POWDER ROOM Film Review, CUNY Asian American Film Festival, 2017

Alex Mercier starring in Director Kevin Arota’s sublime black and white silent movie that is both surreal and transcendent.


All Pictures Either from POWDER ROOM or the Facebook Page of Truth Artists Production

Runner-up, Fiction, 2017 CUNY Asian American Film Festival
Selected for the New York City Independent Film Festival
14 Minutes

A few minutes into Director Kevin Arota’s superb rendering of a black and white silent film, circa 1930s or thereabouts, with a piano film score as authentically sounding as one may image from that silent film era of long ago, it becomes clear that much more is in store for an audience than what was intimated in the press information: A short silent film about an outsider, Al, breaking into a back alley speakeasy of which he’ll later find out to be a place of evil.

Here’s my cue: Al flounders on the edge of the abyss trying to be something that he isn’t in an isle that doesn’t want people like him. Another cue: Ralph Waldo Emerson, at the beginning of the film: “To be yourself in a world that is constantly trying to make you something else is the greatest accomplishment.”

There is so much more in POWDER ROOM than 14 minutes of vintage slapstick smartly resurrected in this film. Al, smartly played by actor Alexander Mercier, painfully learns at the entrance to the speakeasy, after bouncing off a hostile bouncer in quintessential slapstick style, that the animus of the security guard is inflamed by Al’s dark complexion.

Al on his way to a hell of a nightmare.

Al, however, eventually does get in, not by persistence but by serendipitously stumbling upon a solution just around a corner from the speakeasy. After smearing himself with white face, he is ushered ceremoniously inside the club by the very bouncer who earlier treated him with savage, abject contempt. But once in, Al treks for hours through doors and hallways trying to find his way to his anticipated speakeasy pleasures. The audience, by know, should know that a monster of a nightmarish reality is in play.

POWDER ROOM is transcendent in the absurdist fashion of, but not limited to, Beñuel. Its grisly elements can also make one recall episodes of Rod Serling’s Twilight Zone, the pioneer for stories suffused in metaphysical, paranormal and mystical plots addressing the human condition.

Beñuel, of course never incorporated anything remotely from that period of silent films and slapstick comedy but he would appreciate the savage absurdism of POWDER ROOM Director Kevin Arota has.  Via the vehicle of a film genre that’s been dead for years but absolutely not dead, in fact masterfully resurrected, POWDER ROOM will gnaw at one’s subconscious. The pungent, slapstick comedic scenes throughout the movie are laced with a powerful undertone of menace, threats of mayhem, and, nearing the denouement, grotesque debauchery and degeneracy of a demonic speakeasy.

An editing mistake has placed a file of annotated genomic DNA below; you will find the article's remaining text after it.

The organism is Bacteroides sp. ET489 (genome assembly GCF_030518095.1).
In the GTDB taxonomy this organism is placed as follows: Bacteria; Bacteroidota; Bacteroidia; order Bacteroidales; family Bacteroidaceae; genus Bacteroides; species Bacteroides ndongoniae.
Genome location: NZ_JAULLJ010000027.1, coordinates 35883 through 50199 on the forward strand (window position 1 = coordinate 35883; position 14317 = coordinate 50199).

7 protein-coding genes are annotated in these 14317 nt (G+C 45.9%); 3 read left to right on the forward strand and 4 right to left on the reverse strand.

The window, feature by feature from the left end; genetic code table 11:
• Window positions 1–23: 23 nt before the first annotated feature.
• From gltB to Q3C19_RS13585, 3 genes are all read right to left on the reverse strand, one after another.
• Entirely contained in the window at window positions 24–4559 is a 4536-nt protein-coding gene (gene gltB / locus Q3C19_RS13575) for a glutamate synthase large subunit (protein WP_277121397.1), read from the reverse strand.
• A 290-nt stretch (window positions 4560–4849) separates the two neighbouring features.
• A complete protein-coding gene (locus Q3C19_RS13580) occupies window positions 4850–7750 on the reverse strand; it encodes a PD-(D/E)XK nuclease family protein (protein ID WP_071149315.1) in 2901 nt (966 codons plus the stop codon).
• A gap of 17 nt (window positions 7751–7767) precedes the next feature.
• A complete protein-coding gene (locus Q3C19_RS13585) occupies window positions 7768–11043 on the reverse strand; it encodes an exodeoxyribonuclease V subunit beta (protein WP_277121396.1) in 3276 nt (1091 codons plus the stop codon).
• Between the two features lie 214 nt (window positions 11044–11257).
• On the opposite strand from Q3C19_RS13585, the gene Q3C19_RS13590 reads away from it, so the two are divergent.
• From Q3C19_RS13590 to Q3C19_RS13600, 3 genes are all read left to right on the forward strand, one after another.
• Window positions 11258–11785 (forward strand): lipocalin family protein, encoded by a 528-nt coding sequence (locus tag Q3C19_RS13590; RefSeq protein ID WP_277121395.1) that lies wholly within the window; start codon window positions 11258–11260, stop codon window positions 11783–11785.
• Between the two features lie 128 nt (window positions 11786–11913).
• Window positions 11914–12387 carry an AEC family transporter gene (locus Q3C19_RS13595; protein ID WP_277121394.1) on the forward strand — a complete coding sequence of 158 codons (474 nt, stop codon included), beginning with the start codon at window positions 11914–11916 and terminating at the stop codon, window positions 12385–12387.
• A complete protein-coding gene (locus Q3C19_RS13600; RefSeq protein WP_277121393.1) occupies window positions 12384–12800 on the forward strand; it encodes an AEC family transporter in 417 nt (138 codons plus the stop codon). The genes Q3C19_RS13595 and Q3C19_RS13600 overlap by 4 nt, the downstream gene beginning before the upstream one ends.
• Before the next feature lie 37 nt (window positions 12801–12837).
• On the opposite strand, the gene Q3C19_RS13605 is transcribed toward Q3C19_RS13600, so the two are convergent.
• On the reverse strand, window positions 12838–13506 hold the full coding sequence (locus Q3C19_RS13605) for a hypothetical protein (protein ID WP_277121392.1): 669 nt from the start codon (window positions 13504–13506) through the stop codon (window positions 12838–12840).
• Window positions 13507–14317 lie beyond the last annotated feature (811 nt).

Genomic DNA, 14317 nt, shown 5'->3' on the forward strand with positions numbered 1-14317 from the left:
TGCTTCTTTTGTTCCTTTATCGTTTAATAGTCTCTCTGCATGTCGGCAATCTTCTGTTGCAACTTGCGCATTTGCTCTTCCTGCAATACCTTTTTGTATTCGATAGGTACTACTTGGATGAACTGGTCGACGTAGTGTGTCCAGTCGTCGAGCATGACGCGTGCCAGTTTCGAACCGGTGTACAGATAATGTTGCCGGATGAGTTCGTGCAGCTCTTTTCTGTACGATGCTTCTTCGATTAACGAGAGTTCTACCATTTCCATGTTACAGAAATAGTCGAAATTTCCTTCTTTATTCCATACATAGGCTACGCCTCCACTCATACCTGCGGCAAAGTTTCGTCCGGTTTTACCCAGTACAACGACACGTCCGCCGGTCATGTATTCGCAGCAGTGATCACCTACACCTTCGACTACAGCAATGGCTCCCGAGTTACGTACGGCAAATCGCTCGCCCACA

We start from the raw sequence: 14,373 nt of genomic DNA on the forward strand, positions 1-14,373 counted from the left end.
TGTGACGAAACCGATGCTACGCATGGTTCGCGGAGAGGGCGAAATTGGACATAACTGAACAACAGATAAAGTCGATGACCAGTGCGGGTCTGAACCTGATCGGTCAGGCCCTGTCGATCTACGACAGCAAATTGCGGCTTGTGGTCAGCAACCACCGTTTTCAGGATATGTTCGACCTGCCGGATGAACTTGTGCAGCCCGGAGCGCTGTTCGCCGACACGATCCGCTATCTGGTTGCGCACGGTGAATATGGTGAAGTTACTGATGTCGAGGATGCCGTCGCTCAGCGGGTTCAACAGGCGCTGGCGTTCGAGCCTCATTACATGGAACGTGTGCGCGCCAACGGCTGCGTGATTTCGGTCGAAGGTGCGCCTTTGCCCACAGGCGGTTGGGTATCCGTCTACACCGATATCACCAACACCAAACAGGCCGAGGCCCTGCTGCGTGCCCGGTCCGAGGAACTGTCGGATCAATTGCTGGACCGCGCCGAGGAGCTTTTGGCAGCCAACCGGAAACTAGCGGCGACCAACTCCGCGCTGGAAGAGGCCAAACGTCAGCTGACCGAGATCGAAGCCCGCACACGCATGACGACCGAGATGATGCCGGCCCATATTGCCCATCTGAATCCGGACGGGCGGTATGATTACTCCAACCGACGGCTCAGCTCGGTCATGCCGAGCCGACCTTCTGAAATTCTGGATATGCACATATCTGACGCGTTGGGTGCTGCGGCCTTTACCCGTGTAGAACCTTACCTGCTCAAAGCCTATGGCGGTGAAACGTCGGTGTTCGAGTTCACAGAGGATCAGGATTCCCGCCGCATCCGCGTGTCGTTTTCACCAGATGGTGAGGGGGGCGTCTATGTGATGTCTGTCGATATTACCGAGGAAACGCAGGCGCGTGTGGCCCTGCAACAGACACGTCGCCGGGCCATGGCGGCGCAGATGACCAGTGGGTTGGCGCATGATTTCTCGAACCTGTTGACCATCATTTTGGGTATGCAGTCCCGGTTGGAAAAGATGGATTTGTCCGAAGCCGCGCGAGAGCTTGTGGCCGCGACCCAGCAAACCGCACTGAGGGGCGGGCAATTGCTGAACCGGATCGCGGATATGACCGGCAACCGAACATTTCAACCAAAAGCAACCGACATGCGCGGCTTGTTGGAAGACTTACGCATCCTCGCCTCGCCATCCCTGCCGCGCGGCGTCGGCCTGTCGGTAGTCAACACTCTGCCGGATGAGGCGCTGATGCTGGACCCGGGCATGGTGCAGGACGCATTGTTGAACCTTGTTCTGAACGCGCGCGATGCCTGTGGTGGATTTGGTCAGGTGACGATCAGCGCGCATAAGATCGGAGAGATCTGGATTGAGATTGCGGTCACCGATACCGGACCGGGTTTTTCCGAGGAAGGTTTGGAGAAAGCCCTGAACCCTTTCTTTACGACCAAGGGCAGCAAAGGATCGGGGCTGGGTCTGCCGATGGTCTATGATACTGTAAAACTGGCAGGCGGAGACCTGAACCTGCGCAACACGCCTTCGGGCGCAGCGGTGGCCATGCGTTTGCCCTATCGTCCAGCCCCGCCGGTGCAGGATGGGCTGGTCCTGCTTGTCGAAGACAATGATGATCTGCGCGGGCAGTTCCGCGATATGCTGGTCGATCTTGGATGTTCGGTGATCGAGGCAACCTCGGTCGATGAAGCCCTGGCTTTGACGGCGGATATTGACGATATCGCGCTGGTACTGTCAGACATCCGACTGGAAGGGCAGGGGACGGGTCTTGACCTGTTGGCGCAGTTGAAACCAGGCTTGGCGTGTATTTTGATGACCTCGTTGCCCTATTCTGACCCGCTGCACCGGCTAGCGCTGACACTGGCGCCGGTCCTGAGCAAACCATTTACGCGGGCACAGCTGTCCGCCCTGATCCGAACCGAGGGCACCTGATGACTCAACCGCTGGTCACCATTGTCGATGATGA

One of the marvels of POWDER ROOM is the way that the moral depravity comes wrapped stylishly, from nuanced movements by actors and actresses to their bold strokes, in a slap stick film genre that made stars long ago of comedians like Harold Lloyd, Charlie Chapman and Buster Keaton even though the comedic in this film can be savagely horrific. The entire cast for this film deserves several curtain calls.

Please Note: All Pictures Used in This Review Are from POWDER ROOM or the Facebook Page of Truth Artists Production.

Director Kevin Arota, who graduated this past semester from Brooklyn College, is an avowed aficionado of classic films featuring Harold Lloyd, Buster Keaton, Charlie Chapman and the like. And that reality provides insight into the impressive craftsmanship of POWDER ROOM, which has been also selected for the 40th Asian American International Film Festival, July 21 to July 30, New York City. So, what’s next on his agenda.

For the short term, he said, “My short term, right now, actually I’m producing another pilot episode for Truth Artists Film, for a pilot episode that we can shop around. That’s sort of the short term. That’s going to happen within the year. Long term, I’m currently developing a manuscript for more feature lengths.”

Asked for more detail about long-term projects, he said, “Okay, (one) theme is about, well, it’s a story about my mother. It’s about her journey from a small town, poor country, from the Philippines, to this country.” It deals with the challenges his mom, a lesbian, faced in the 80s.

Arota decided in his senior year in high school that he wanted to make films.” I first had my first try in film making back in senior high school, which was very unexpected. I’m not really the academic type, I didn’t really pay much attention to school. I was into the arts. I liked drawing … and backed into filming and then I had this thing, the projects that came in high school. So like a year after senior high school, that’s when I decided okay, this is something I want do for a living or something I want to do as a career.

Why did he choose Brooklyn College?

“First I went to BMCC (Borough of Manhattan Community College). I went to Brooklyn. It was either that or City College,: and Brooklyn college was closer to where he lived. “And then I was researching the faculty, they’re more narrative oriented as opposed to City College or Hunter.”


Since 2004, the CUNY Asian American Film Festival (AAFF) has recognized and awarded over $10,900 in cash prizes to student filmmakers enrolled at the City University of New York, including City College, Brooklyn College, Hunter College, Lehman College, College of Staten Island, and Queens College. The CUNY AAFF helps to promote the artistic visual talents and stimulate communication among CUNY students who are separated by the different campuses, and serve as a central location to display their creative works

Gregg Morris can be reached at gmorris@hunter.cuny.edu